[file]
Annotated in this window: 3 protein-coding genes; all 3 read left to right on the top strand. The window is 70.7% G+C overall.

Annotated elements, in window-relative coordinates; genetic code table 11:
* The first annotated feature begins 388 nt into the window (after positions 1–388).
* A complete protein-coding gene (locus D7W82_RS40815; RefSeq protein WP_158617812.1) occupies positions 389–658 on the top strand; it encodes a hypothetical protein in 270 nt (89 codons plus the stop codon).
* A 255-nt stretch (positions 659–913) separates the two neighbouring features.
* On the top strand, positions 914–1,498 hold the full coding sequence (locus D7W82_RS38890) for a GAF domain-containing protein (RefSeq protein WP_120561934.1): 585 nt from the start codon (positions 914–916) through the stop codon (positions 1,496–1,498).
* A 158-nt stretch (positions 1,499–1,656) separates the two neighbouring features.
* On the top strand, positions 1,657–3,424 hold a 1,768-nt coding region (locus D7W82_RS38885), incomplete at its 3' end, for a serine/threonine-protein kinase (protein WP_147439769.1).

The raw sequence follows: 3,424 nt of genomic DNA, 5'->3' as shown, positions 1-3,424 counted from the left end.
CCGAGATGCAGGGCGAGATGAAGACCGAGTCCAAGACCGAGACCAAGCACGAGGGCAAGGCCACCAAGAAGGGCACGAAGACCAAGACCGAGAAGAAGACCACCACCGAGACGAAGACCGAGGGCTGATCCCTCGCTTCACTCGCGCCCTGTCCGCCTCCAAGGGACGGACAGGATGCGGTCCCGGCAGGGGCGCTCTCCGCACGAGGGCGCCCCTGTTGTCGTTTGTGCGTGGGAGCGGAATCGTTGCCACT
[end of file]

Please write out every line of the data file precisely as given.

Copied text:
Annotated in this window: 3 protein-coding genes; all 3 read left to right on the top strand. The window is 70.7% G+C overall.

Annotated elements, in window-relative coordinates; genetic code table 11:
* The first annotated feature begins 388 nt into the window (after positions 1–388).
* A complete protein-coding gene (locus D7W82_RS40815; RefSeq protein WP_158617812.1) occupies positions 389–658 on the top strand; it encodes a hypothetical protein in 270 nt (89 codons plus the stop codon).
* A 255-nt stretch (positions 659–913) separates the two neighbouring features.
* On the top strand, positions 914–1,498 hold the full coding sequence (locus D7W82_RS38890) for a GAF domain-containing protein (RefSeq protein WP_120561934.1): 585 nt from the start codon (positions 914–916) through the stop codon (positions 1,496–1,498).
* A 158-nt stretch (positions 1,499–1,656) separates the two neighbouring features.
* On the top strand, positions 1,657–3,424 hold a 1,768-nt coding region (locus D7W82_RS38885), incomplete at its 3' end, for a serine/threonine-protein kinase (protein WP_147439769.1).

The raw sequence follows: 3,424 nt of genomic DNA, 5'->3' as shown, positions 1-3,424 counted from the left end.
CCGAGATGCAGGGCGAGATGAAGACCGAGTCCAAGACCGAGACCAAGCACGAGGGCAAGGCCACCAAGAAGGGCACGAAGACCAAGACCGAGAAGAAGACCACCACCGAGACGAAGACCGAGGGCTGATCCCTCGCTTCACTCGCGCCCTGTCCGCCTCCAAGGGACGGACAGGATGCGGTCCCGGCAGGGGCGCTCTCCGCACGAGGGCGCCCCTGTTGTCGTTTGTGCGTGGGAGCGGAATCGTTGCCACT